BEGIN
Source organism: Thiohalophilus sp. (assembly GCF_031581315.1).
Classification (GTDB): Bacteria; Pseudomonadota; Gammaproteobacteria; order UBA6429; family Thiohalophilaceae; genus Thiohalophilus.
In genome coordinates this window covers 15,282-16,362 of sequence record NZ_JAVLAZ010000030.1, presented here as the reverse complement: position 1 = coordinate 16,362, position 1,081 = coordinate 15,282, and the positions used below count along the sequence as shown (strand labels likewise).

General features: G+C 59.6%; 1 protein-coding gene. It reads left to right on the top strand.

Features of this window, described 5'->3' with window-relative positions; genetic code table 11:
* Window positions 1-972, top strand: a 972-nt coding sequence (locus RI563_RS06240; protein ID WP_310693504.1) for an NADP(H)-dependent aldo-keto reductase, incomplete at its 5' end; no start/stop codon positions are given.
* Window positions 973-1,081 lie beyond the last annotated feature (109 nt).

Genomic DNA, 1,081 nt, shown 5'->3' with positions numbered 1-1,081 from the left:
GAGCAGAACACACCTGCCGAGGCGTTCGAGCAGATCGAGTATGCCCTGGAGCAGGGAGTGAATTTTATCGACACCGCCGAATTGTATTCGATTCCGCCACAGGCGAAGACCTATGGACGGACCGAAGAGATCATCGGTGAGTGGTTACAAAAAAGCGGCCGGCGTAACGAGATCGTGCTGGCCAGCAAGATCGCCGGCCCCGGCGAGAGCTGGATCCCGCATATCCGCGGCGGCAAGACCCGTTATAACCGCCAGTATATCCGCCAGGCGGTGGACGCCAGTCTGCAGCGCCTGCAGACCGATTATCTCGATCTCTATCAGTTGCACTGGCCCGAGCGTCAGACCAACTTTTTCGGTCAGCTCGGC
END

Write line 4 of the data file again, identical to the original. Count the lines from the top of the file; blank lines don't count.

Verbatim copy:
General features: G+C 59.6%; 1 protein-coding gene. It reads left to right on the top strand.